The new MCLR will, according to P K Gupta, managing director of SBI, mainly be applicable to new loans (incremental credit), besides review of existing loans.
Review periodicity is typically one year. Thus, it will meaningfully add to interest income only when credit growth momentum is there. Since the beginning of FY19, commercial banks’ year-on-year credit growth was at 12-13 per cent, which needs to be sustained.
“The credit growth could remain in double-digits (12-13 per cent) in the near term, as bad loan levels have peaked out, economy is improving slightly, and exports have also improved,” according to G Chokkalingam, managing director at Equinomics Research & Advisory.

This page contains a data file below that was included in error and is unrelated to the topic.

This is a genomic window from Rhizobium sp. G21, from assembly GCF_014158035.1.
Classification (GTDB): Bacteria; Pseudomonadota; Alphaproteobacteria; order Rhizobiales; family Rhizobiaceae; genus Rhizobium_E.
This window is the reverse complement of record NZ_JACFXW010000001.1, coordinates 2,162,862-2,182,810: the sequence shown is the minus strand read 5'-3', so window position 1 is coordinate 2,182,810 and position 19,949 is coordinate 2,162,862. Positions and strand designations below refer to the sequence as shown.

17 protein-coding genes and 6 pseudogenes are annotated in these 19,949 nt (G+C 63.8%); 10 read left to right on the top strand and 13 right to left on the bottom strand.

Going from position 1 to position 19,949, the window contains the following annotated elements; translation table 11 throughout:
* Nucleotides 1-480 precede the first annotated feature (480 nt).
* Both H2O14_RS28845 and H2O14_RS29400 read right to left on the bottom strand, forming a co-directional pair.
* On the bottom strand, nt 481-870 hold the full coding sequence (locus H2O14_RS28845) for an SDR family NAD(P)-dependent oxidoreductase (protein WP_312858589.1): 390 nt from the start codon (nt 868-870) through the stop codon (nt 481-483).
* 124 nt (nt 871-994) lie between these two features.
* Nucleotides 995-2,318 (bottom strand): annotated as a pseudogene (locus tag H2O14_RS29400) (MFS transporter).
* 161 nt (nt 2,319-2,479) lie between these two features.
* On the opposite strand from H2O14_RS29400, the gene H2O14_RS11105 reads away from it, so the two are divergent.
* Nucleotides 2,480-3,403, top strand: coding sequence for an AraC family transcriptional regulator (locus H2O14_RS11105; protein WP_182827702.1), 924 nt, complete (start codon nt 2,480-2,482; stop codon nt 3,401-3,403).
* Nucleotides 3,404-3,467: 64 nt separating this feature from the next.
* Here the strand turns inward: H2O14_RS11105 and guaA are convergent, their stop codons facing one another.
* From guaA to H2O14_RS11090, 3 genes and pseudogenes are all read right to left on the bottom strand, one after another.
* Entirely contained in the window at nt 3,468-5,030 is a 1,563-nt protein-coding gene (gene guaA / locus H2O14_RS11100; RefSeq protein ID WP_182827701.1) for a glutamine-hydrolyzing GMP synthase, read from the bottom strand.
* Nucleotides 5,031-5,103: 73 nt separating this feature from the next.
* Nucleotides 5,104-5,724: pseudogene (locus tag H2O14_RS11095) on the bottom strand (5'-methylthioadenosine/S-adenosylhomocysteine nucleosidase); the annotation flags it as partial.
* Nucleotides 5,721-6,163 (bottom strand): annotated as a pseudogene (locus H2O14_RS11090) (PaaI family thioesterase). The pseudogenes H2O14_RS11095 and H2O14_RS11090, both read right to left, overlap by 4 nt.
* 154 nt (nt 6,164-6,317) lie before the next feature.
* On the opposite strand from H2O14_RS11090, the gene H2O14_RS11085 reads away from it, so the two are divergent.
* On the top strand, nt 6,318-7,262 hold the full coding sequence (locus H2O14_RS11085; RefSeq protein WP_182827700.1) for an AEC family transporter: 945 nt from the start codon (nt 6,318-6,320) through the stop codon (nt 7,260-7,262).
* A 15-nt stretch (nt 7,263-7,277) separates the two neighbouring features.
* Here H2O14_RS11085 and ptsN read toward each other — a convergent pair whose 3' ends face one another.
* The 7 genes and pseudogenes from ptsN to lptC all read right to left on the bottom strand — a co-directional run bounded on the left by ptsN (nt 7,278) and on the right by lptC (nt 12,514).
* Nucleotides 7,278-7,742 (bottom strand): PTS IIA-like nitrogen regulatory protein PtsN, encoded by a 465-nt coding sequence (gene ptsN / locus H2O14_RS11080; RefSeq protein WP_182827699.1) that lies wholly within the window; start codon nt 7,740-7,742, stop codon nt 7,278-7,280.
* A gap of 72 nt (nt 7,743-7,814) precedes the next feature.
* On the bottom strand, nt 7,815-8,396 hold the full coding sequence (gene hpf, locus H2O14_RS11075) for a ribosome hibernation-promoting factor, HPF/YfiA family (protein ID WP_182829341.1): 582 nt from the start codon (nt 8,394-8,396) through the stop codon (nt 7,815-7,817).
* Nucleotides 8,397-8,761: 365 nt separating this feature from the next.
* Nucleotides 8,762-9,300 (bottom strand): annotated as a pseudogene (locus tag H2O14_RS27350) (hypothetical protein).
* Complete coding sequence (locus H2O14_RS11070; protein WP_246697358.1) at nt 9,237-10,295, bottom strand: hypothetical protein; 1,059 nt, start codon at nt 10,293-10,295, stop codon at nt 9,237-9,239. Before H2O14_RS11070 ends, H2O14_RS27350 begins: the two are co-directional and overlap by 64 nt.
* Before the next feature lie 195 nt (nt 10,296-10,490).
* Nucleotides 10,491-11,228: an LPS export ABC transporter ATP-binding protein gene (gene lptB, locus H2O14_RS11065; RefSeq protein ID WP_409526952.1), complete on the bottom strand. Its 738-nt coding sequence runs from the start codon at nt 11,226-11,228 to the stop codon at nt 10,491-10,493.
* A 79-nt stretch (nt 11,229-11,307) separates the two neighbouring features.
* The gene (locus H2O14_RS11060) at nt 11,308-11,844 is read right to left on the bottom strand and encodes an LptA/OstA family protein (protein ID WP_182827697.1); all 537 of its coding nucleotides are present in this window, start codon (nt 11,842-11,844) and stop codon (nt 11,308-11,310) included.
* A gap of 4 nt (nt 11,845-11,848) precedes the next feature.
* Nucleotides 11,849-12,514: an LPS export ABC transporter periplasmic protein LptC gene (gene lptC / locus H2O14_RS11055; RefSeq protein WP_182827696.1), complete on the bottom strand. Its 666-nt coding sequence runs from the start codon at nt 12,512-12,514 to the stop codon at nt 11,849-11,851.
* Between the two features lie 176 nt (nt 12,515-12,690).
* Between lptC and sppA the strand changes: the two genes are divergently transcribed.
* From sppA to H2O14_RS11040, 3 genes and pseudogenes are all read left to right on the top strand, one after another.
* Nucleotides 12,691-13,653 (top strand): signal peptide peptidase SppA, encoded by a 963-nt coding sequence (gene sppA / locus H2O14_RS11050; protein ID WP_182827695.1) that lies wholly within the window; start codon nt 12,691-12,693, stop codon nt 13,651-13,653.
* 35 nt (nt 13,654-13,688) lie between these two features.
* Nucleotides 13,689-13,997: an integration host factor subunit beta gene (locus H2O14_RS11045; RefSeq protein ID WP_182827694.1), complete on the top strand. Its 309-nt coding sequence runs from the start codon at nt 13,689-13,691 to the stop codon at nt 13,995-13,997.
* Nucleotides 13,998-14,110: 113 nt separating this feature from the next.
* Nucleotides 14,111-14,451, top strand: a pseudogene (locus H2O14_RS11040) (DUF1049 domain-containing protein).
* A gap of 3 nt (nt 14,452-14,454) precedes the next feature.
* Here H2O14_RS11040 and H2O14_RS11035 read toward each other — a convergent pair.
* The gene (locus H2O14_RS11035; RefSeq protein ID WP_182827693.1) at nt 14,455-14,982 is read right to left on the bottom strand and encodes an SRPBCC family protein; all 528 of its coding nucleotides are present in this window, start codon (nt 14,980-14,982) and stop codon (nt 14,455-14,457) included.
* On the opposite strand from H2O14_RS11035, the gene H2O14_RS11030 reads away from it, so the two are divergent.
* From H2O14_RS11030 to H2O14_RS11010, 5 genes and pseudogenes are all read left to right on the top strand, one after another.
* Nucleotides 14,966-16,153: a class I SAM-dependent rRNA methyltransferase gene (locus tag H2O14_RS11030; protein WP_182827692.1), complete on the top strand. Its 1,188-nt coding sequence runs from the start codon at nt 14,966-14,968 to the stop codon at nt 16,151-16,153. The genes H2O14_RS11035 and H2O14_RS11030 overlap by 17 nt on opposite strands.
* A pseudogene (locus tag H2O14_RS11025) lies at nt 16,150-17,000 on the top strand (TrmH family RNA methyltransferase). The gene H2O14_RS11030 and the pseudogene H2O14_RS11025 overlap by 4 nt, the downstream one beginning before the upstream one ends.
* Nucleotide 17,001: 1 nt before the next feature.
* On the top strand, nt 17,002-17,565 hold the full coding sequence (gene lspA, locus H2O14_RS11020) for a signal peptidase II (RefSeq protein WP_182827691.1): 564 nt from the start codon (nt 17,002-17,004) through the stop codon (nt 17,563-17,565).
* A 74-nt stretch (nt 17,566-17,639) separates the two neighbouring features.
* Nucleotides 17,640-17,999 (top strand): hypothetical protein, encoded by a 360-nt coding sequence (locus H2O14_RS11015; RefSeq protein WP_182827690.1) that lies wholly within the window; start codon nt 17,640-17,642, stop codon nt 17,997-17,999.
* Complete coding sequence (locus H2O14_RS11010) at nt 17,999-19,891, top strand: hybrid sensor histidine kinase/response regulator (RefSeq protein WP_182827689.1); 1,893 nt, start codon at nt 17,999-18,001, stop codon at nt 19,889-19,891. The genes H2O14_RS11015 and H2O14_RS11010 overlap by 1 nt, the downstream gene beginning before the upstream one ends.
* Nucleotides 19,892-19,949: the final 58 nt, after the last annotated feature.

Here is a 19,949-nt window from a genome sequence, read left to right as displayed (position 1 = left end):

This will probably be driven by retail credit growth, given that corporate credit is yet to pick up meaningfully, said experts.
Second, the cost of funds will rise further. The Reserve Bank of India is expected to undertake further rate hikes amid macroeconomic headwinds such as a weak rupee, which fell a further 21 paise against the dollar on Monday, and rising crude oil prices, among others.
While banks are expected to pass on the rising cost of funds with further upward revision of MCLR, the gains will depend on how quickly they transmit the same and the extent of increase, given the stiff competition.
The other factors that will impact the financials are slippages (accounts turning bad), and recoveries from existing bad loans.